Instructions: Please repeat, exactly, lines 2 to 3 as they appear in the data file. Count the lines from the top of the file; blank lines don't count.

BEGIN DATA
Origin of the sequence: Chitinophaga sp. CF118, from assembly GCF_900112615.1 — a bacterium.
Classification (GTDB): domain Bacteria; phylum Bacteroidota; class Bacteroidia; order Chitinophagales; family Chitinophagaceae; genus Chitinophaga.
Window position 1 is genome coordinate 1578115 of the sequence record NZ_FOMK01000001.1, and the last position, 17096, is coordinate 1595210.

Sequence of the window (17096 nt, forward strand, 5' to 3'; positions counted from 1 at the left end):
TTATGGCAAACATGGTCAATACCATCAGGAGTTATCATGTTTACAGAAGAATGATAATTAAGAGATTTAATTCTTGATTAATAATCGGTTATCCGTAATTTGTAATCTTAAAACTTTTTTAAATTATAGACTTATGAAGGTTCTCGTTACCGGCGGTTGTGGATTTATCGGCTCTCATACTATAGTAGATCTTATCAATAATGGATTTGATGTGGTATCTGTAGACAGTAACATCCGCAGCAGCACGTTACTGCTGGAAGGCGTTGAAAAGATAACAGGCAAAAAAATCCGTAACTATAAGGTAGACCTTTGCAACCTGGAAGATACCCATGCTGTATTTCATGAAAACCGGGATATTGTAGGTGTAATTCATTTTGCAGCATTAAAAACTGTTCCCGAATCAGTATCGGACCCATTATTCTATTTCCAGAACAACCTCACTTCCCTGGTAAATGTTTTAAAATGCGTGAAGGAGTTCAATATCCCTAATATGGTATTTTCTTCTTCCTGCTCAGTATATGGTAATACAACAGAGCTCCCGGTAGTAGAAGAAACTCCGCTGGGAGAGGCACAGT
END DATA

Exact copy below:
Classification (GTDB): domain Bacteria; phylum Bacteroidota; class Bacteroidia; order Chitinophagales; family Chitinophagaceae; genus Chitinophaga.
Window position 1 is genome coordinate 1578115 of the sequence record NZ_FOMK01000001.1, and the last position, 17096, is coordinate 1595210.